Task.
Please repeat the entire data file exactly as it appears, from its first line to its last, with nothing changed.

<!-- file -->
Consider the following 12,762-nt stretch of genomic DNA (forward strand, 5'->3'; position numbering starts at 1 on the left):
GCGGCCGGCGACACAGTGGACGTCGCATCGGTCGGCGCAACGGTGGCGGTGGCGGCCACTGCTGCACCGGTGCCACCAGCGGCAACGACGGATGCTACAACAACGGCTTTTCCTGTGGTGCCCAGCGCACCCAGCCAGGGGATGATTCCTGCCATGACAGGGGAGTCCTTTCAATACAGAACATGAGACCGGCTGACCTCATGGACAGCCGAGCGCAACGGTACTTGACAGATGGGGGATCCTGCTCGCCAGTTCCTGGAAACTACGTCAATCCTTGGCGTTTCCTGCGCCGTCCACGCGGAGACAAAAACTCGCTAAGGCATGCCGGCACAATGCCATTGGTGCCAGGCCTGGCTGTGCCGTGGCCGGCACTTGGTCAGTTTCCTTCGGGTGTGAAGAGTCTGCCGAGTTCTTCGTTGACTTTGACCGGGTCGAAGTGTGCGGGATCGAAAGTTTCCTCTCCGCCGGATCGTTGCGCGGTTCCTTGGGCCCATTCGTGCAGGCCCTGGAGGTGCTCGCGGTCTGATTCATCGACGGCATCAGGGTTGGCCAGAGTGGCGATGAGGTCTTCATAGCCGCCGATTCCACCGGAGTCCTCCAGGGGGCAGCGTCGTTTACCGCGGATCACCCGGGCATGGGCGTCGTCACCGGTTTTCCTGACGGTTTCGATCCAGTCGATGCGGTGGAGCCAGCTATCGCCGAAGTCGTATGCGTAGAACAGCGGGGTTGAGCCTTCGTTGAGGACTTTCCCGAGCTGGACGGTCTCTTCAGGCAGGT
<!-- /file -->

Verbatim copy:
Consider the following 12,762-nt stretch of genomic DNA (forward strand, 5'->3'; position numbering starts at 1 on the left):
GCGGCCGGCGACACAGTGGACGTCGCATCGGTCGGCGCAACGGTGGCGGTGGCGGCCACTGCTGCACCGGTGCCACCAGCGGCAACGACGGATGCTACAACAACGGCTTTTCCTGTGGTGCCCAGCGCACCCAGCCAGGGGATGATTCCTGCCATGACAGGGGAGTCCTTTCAATACAGAACATGAGACCGGCTGACCTCATGGACAGCCGAGCGCAACGGTACTTGACAGATGGGGGATCCTGCTCGCCAGTTCCTGGAAACTACGTCAATCCTTGGCGTTTCCTGCGCCGTCCACGCGGAGACAAAAACTCGCTAAGGCATGCCGGCACAATGCCATTGGTGCCAGGCCTGGCTGTGCCGTGGCCGGCACTTGGTCAGTTTCCTTCGGGTGTGAAGAGTCTGCCGAGTTCTTCGTTGACTTTGACCGGGTCGAAGTGTGCGGGATCGAAAGTTTCCTCTCCGCCGGATCGTTGCGCGGTTCCTTGGGCCCATTCGTGCAGGCCCTGGAGGTGCTCGCGGTCTGATTCATCGACGGCATCAGGGTTGGCCAGAGTGGCGATGAGGTCTTCATAGCCGCCGATTCCACCGGAGTCCTCCAGGGGGCAGCGTCGTTTACCGCGGATCACCCGGGCATGGGCGTCGTCACCGGTTTTCCTGACGGTTTCGATCCAGTCGATGCGGTGGAGCCAGCTATCGCCGAAGTCGTATGCGTAGAACAGCGGGGTTGAGCCTTCGTTGAGGACTTTCCCGAGCTGGACGGTCTCTTCAGGCAGGT